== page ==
For any company attempting to generate profits from adjacent services, and there are a lot, mortgage remains hard. It is no panacea for profitability.
A key component of the long-term profitability of iBuyers is their ability to attach adjacent services such as mortgage and title insurance. Opendoor’s mortgage attach rate in Arizona has recently shifted dramatically — up from around 2 percent during the past 18 months to 9 percent in April and a record 12 percent in May.
While the improvement is significant, there are a few points worth clarifying:
- While the percentage is high, the raw numbers are low. May’s numbers equate to about 19 transactions where Opendoor sold a home and attached its Opendoor Home Loans product.
- Attach rates and loan numbers in other markets remain low (roughly 2 percent attach in Texas). In May, there were five transactions attached to Opendoor Home Loans outside of Arizona.
- As context, a 12 percent mortgage attach rate is an improvement but still well below industry averages and the power buyers.
The cost of gaining market share
Opendoor is making impressive gains in Arizona, but what’s driving the momentum? It appears to come down to financial incentives: Opendoor is offering an additional 2 percent discount to buyers who use Opendoor Home Loans.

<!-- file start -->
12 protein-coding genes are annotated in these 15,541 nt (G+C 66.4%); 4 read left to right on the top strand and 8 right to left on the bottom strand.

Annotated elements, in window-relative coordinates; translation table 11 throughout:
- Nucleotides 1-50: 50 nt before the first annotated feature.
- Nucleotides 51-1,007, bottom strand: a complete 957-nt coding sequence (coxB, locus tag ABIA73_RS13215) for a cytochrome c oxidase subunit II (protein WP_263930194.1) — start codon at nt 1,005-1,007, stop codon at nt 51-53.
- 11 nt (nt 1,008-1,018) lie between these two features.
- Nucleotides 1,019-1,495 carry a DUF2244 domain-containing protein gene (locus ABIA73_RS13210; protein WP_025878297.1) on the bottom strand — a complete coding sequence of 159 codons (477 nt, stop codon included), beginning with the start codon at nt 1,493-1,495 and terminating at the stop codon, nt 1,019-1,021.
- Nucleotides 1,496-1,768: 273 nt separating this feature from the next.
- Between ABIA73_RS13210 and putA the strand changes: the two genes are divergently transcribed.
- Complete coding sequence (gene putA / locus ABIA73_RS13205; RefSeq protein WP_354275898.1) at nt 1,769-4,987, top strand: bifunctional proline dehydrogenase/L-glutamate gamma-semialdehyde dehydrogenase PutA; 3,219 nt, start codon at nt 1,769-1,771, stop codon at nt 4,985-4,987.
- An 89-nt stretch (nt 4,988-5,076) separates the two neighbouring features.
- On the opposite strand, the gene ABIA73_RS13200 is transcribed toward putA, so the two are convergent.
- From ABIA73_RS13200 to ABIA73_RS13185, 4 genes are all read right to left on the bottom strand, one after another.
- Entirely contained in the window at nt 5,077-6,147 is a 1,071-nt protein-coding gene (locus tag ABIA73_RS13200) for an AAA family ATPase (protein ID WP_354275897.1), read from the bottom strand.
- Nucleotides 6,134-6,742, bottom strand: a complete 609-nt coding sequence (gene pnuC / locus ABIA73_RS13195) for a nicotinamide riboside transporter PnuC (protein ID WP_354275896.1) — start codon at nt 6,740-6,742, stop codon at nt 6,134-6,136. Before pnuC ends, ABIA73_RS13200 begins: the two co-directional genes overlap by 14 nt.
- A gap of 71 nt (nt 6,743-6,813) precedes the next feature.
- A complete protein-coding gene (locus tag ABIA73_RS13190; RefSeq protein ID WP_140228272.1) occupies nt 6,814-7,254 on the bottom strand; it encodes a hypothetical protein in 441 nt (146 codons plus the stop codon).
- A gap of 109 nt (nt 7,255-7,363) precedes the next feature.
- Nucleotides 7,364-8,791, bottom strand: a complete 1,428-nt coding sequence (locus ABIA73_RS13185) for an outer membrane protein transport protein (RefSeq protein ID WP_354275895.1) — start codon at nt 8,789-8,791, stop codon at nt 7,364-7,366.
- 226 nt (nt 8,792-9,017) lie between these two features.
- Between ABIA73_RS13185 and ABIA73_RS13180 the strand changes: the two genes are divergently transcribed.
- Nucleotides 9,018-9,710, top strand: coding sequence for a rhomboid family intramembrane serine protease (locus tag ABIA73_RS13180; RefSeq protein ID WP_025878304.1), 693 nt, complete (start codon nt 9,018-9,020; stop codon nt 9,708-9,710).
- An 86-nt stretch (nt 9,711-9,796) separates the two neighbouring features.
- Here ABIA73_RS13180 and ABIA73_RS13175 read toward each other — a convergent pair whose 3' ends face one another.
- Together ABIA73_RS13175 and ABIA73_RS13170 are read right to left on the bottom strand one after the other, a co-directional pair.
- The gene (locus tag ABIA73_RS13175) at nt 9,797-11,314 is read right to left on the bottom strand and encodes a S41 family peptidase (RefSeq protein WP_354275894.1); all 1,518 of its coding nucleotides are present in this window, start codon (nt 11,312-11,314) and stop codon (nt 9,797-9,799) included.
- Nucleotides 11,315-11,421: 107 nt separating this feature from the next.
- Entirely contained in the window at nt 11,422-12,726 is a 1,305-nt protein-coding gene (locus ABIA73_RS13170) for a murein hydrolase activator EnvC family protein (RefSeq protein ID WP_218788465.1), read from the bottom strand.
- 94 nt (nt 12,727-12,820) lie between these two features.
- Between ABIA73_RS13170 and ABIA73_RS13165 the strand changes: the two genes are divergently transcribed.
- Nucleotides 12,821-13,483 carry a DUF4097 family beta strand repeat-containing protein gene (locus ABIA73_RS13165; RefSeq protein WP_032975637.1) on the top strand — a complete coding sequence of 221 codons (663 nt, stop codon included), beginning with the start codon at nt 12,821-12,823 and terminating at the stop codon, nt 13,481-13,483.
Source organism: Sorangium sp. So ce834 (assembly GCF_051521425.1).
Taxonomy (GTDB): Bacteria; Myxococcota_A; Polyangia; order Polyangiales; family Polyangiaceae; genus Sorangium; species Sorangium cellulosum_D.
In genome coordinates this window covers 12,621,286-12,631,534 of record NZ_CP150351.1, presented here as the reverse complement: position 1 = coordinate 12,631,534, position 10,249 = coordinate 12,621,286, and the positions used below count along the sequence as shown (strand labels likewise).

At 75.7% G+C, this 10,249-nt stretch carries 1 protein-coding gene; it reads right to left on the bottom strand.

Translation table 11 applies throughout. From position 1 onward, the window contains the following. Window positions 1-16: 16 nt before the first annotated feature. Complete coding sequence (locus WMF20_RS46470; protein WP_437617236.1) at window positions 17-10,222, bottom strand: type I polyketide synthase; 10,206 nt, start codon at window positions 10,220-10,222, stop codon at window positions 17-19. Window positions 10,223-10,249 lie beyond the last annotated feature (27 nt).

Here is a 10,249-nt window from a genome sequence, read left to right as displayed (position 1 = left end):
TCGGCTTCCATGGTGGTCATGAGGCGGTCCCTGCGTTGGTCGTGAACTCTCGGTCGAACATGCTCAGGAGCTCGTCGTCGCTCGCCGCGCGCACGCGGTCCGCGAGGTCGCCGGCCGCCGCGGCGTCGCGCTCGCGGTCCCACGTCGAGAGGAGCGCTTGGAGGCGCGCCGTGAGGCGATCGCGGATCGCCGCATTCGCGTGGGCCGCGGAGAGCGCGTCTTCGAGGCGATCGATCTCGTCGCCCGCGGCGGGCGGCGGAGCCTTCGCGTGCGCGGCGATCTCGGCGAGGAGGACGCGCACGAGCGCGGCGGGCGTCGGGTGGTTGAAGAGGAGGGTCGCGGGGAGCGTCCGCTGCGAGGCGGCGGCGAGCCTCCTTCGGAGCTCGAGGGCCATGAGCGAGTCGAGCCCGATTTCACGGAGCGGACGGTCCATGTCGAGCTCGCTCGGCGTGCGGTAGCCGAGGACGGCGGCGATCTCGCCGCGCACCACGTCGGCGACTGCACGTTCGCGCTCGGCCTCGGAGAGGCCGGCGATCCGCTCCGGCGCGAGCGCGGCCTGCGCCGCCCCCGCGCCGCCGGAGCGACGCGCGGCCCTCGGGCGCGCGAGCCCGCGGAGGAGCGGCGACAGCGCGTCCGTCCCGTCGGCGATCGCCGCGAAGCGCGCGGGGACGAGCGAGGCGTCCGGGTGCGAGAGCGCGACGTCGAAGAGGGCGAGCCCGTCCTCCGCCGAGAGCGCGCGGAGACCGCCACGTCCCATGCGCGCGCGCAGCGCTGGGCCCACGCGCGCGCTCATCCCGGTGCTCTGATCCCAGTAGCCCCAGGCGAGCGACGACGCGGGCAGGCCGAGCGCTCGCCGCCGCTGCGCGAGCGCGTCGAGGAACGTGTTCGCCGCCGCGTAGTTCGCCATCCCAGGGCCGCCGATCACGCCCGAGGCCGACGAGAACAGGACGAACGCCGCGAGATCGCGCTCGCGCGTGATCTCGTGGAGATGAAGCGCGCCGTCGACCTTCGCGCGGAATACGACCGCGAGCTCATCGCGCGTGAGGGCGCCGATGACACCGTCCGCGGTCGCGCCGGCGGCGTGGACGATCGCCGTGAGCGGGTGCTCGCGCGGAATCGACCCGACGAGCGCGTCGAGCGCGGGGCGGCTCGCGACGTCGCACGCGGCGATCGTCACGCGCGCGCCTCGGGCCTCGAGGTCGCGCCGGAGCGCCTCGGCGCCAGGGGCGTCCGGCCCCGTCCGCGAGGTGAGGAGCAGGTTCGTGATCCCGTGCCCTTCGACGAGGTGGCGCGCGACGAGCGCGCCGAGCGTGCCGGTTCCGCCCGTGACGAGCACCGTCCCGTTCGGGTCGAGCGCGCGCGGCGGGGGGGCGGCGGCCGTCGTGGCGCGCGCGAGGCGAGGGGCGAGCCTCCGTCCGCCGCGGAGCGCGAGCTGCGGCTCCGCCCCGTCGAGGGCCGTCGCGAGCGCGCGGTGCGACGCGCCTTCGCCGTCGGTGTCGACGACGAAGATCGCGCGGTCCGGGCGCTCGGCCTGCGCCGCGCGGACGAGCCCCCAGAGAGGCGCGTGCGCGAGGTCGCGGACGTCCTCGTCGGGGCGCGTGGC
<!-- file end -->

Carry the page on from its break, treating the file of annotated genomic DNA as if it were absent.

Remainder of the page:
As of writing, this promotion appears to be live in the Phoenix and Atlanta markets.
Opendoor offered the following table to prospective buyers (and their agents), showing the savings when using Opendoor Home Loans.
The challenge with these discounts is that Opendoor is giving away all of its margin to gain market share. In its investor presentation, Opendoor states a target margin of $5,000 on home loans — which instantly disappears with a 2 percent back promotion.
Opendoor’s rising mortgage attach rate in Arizona appears to be the result of significant financial incentives, or a “let’s throw money at the problem” strategy.
There are two sides to Opendoor’s “Throw money at it” strategy. On the one hand, Opendoor effectively has unlimited access to capital and is leveraging that competitive advantage by competing where it can win.
On the other hand, throwing money at the problem is a relatively unsophisticated, brute-force approach to gain traction and demonstrate top-line growth — but at what cost? How valuable is a service if you need to pay people to use it?
Losing money on the core iBuyer transaction with hopes of making money on the mortgage (which is also losing money), doesn’t balance out. Two loss leaders don’t make a profit. For any company attempting to generate profits from adjacent services, and there are a lot, mortgage remains hard; it is no panacea for profitability.